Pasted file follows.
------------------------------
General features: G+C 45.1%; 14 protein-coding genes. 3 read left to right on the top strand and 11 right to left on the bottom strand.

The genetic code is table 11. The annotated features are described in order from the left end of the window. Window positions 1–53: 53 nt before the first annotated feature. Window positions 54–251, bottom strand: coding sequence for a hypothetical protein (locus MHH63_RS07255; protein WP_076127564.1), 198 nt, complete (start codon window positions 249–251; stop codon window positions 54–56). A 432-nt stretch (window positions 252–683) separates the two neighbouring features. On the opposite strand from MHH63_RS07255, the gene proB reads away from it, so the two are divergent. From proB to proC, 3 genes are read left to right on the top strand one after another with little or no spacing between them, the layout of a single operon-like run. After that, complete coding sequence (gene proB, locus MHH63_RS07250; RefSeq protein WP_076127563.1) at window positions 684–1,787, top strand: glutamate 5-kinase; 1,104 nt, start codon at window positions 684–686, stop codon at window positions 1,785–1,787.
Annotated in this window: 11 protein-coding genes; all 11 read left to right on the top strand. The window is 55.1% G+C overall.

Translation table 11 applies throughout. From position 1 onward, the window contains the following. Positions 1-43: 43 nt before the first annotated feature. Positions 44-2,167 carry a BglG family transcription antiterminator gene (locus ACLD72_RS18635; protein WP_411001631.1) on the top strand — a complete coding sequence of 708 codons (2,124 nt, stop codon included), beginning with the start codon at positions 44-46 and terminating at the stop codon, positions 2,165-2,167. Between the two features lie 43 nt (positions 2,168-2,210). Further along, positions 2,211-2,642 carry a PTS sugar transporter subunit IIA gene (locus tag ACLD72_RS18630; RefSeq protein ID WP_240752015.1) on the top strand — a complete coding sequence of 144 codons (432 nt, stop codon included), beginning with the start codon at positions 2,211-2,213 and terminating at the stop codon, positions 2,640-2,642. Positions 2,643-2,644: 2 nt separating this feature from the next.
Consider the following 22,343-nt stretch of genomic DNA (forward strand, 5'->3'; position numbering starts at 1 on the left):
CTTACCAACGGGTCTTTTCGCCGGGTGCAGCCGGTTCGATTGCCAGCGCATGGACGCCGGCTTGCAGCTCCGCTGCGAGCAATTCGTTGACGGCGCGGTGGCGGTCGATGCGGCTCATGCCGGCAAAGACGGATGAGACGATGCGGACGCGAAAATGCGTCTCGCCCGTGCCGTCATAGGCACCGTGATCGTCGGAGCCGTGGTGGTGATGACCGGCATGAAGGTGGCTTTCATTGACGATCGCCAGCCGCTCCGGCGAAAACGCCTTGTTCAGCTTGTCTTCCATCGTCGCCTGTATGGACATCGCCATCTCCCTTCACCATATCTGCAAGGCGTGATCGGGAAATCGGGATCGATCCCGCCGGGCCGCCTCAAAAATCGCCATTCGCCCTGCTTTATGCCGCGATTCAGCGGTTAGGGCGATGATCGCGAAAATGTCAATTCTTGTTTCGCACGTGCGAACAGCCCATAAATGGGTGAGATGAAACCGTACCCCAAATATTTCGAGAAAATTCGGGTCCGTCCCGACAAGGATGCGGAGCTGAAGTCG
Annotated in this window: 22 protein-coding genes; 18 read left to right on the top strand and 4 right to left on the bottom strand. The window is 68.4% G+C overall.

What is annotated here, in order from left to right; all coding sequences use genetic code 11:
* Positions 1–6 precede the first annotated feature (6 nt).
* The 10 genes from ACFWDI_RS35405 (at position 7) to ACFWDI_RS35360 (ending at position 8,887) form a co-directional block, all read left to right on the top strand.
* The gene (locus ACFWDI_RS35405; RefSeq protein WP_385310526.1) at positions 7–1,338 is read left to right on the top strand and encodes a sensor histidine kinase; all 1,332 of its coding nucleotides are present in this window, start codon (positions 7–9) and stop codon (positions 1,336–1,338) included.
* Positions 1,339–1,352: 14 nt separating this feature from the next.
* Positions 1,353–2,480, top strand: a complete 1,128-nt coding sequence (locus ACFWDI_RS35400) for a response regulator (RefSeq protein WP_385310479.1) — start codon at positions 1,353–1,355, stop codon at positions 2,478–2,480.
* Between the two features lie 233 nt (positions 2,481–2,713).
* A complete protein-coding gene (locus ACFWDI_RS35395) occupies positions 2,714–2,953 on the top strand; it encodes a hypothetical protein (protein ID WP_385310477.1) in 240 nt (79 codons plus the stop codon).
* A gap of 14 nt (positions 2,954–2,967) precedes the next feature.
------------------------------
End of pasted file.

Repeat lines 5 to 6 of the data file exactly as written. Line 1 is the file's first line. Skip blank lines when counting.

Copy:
Consider the following 22,343-nt stretch of genomic DNA (forward strand, 5'->3'; position numbering starts at 1 on the left):
CTTACCAACGGGTCTTTTCGCCGGGTGCAGCCGGTTCGATTGCCAGCGCATGGACGCCGGCTTGCAGCTCCGCTGCGAGCAATTCGTTGACGGCGCGGTGGCGGTCGATGCGGCTCATGCCGGCAAAGACGGATGAGACGATGCGGACGCGAAAATGCGTCTCGCCCGTGCCGTCATAGGCACCGTGATCGTCGGAGCCGTGGTGGTGATGACCGGCATGAAGGTGGCTTTCATTGACGATCGCCAGCCGCTCCGGCGAAAACGCCTTGTTCAGCTTGTCTTCCATCGTCGCCTGTATGGACATCGCCATCTCCCTTCACCATATCTGCAAGGCGTGATCGGGAAATCGGGATCGATCCCGCCGGGCCGCCTCAAAAATCGCCATTCGCCCTGCTTTATGCCGCGATTCAGCGGTTAGGGCGATGATCGCGAAAATGTCAATTCTTGTTTCGCACGTGCGAACAGCCCATAAATGGGTGAGATGAAACCGTACCCCAAATATTTCGAGAAAATTCGGGTCCGTCCCGACAAGGATGCGGAGCTGAAGTCG